KABUL (AP) – Afghan President Hamid Karzai wants to retain a half-dozen key Cabinet officials who have been embraced by the international community as he begins his second term and will replace two ministry heads linked to corruption, three officials in the Afghan government said Friday. He also plans to keep on board a legendary warlord who holds political sway in the west, the officials said.
Karzai has been working on his new Cabinet since even before he was sworn in Nov. 19 for another five years. The long-awaited list is seen as the first test of his willingness to assemble a team of reformists to respond to the international community’s demand that he cleanse the government of corruption.
Karzai’s decision to keep a handful of key ministers in their posts appears to be a nod to the U.S. and other nations sending troops and financial aid to the war-worn, impoverished nation.
The officials, who spoke on condition of anonymity because the list will not be formally announced until Saturday, said Karzai wants 12 of the 25 current ministers to stay on their jobs for now.
They include the ministers of defense, interior, foreign affairs, finance, public health and agriculture, all who have received kudos from the international community. While Karzai wants to dismiss half his current Cabinet, most of the new faces come with strong education credentials or government experience and are not likely to provoke criticism by the West.
Karzai’s new Cabinet list, however, retains Ismail Khan, the current minister of Water and Energy. Khan, who is a powerful political figure in the Herat region of western Afghanistan, has been accused by Human Rights Watch of perpetrating war crimes during Afghanistan’s past quarter-century of conflict.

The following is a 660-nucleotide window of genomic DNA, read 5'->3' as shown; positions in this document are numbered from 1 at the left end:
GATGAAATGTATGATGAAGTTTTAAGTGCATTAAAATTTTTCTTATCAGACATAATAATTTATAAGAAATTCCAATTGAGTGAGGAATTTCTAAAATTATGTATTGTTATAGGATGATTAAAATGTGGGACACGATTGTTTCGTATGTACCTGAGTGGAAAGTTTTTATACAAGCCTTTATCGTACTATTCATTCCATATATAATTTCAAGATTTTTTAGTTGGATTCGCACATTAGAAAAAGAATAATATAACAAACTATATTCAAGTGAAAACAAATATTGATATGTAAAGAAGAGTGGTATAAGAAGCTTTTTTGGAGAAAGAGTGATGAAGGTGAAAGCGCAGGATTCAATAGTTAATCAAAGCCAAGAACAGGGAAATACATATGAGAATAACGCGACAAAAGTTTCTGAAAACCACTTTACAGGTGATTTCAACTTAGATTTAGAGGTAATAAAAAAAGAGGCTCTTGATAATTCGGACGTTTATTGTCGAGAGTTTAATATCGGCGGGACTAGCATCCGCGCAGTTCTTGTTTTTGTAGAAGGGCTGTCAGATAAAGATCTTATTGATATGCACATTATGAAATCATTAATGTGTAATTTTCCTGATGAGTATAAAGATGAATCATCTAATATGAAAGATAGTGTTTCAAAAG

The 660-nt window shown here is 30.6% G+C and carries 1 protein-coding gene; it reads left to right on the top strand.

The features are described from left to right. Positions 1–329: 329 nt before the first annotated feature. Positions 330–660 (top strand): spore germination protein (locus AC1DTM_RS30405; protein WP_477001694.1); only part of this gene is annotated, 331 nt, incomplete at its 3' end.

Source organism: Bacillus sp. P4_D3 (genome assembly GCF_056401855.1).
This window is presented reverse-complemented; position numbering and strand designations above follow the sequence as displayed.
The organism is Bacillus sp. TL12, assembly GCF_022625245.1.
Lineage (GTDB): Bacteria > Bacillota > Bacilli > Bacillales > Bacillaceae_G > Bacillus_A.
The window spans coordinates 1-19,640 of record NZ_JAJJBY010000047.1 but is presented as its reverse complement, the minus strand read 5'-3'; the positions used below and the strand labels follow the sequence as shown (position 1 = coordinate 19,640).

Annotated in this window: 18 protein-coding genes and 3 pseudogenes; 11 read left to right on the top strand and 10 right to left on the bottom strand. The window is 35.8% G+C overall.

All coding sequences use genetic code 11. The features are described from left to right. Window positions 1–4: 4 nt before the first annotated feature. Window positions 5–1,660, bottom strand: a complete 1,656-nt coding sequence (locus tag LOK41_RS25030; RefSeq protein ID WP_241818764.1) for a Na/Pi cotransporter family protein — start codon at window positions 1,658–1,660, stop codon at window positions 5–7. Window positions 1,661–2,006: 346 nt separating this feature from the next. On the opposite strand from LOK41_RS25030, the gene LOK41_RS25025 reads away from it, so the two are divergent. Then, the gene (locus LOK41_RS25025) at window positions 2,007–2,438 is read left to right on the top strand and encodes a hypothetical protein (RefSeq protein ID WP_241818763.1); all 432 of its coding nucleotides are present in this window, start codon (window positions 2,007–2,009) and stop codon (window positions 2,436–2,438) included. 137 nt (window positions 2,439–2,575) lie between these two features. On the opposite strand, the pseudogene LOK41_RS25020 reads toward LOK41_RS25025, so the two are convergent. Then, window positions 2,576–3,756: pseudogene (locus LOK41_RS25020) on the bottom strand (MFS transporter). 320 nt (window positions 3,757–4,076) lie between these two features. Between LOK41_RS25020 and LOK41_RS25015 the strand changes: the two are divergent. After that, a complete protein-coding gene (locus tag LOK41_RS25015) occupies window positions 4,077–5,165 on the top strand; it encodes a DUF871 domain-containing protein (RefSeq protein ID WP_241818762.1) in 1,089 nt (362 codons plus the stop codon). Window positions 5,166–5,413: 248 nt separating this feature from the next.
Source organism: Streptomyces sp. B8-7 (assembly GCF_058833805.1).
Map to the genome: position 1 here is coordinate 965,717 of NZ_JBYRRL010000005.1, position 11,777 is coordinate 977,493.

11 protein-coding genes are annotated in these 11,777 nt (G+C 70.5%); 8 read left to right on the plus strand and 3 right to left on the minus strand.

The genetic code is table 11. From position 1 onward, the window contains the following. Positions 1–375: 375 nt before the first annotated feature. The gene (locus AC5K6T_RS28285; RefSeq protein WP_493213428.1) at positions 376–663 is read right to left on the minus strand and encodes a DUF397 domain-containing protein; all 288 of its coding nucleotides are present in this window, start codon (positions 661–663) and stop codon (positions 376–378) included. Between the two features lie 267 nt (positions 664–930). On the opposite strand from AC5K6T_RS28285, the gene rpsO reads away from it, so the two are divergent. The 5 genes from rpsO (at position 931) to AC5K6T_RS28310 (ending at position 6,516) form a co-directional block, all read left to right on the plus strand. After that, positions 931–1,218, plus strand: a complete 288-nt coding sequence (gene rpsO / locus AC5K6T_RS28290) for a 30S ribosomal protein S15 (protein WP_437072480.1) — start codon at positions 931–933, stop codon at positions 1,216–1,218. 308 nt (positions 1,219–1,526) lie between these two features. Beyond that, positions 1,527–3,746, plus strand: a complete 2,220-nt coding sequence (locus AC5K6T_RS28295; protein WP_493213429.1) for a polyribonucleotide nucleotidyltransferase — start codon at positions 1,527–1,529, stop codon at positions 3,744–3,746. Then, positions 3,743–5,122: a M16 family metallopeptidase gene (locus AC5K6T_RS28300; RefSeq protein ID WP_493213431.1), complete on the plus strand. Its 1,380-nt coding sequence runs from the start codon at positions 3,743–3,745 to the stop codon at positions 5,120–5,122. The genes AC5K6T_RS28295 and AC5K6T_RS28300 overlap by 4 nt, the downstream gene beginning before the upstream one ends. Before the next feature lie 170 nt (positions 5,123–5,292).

Karzai has chosen to replace Muhammad Ibrahim Adel, the current minister of mines. Earlier this month, two U.S. officials in Washington said that Adel allegedly took a $20 million bribe to steer a $3 billion copper mining project to a Chinese company. The minister denied taking any bribes, saying the agreement was approved by the Cabinet and Karzai was also aware of it. He also wants to replace Sediq Chakari, who heads the Ministry of Hajj and Mosque. Allegations surfaced recently that money was pocketed at the ministry. Chakari, who has denied involvement, said two of his employees were being investigated in connection with missing money paid to the government to organize travel and accommodation for this year’s annual pilgrimage to Mecca in Saudi Arabia.
Karzai’s picks for his new Cabinet must be approved by the Afghan parliament.
In addition to Khan, the officials said Karzai wants to keep:
-Defense Minister Gen. Abdul Rahim Wardak
-Foreign Minister Rangin Dadfar Spanta
-Interior Minister Hanif Atmar
-Finance Minister Omar Zakhilwal
-Public Health Minister Dr. Mohammad Amin Fatemi
-Agriculture Minister Muhammad Asif Rahimi
-Justice Minister Mohammad Sarwar Danish
-Education Minister Ghulam Farooq Wardak
-Women’s Affairs Husn Bano Ghazanfar
-Communications Minister Amirzai Sangeen
-Counternarcotics Minister Gen. Khodaidad, who uses one name.
Also Friday, the Kandahar regional governor’s office said three civilians were killed in an attack by a helicopter gunship used by international forces.
NATO said it was investigating the reported casualties in the Thursday night incident in the Shah Wali Kot district.
It said initial operational reports indicated that the helicopter fired on men who were placing an explosive device along a road.
In Khakhrez, another district of Kandahar, seven civilians were killed Thursday when a roadside mine blast hit their vehicle, the governor’s office said.